From Plotzk to Boston

From Plotzk to Boston

by Mary Antin
     
 
The "infant phenomenon" in literature is rarer than in more physical branches of art, but its productions are not likely to be of value outside the doting domestic circle. Even Pope who "lisped in numbers for the numbers came," did not add to our Anthology from his cradle, though he may therein have acquired his monotonous rocking-metre. Immaturity of mind and

Overview

The "infant phenomenon" in literature is rarer than in more physical branches of art, but its productions are not likely to be of value outside the doting domestic circle. Even Pope who "lisped in numbers for the numbers came," did not add to our Anthology from his cradle, though he may therein have acquired his monotonous rocking-metre. Immaturity of mind and experience, so easily disguised on the stage or the music-stool--even by adults--is more obvious in the field of pure intellect. The contribution with which Mary Antin makes her début in letters is, however, saved from the emptiness of embryonic thinking by being a record of a real experience, the greatest of her life; her journey from Poland to Boston. Even so, and remarkable as her description is for a girl of eleven--for it was at this age that she first wrote the thing in Yiddish, though she was thirteen when she translated it into English--it would scarcely be worth publishing merely as a literary curiosity. But it happens to possess an extraneous value. For, despite the great wave of Russian immigration into the United States, and despite the noble spirit in which the Jews of America have grappled with the invasion, we still know too little of the inner feelings of the people themselves, nor do we adequately realize what magic vision of free America lures them on to face the great journey to the other side of the world.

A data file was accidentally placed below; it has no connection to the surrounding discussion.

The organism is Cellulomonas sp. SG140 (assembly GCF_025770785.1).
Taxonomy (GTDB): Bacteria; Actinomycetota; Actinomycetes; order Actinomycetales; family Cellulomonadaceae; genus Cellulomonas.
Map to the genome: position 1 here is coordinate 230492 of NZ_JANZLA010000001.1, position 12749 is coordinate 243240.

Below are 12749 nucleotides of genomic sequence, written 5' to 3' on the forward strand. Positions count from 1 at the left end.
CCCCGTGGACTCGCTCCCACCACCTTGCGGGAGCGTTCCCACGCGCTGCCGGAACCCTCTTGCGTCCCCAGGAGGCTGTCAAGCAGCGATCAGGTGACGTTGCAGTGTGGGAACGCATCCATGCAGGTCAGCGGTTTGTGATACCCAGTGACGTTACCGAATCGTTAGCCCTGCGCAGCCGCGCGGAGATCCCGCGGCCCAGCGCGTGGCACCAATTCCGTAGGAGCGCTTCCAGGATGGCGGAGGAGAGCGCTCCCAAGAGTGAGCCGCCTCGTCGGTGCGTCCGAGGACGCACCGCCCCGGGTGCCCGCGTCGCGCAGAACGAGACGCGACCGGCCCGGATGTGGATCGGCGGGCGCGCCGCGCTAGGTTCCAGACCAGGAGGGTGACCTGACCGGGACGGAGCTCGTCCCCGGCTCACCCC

Mary Antin's vivid description of all she and her dear ones went through, enables us to see almost with our own eyes how the invasion of America appears to the impecunious invader. It is thus "a human document" of considerable value, as well as a promissory note of future performance. The quick senses of the child, her keen powers of observation and introspection, her impressionability both to sensations and complex emotions--these are the very things out of which literature is made; the raw stuff of art. Her capacity to handle English--after so short a residence in America--shows that she possesses also the instrument of expression. More fortunate than the poet of the Ghetto, Morris Rosenfeld, she will have at her command the most popular language in the world, and she has already produced in it passages of true literature, especially in her impressionistic rendering of the sea and the bustling phantasmagoria of travel.

Product Details

ISBN-13:
2940014526548
Publisher:
Library of Alexandria
Publication date:
04/18/2012
Sold by:
Barnes & Noble
Format:
NOOK Book
File size:
232 KB

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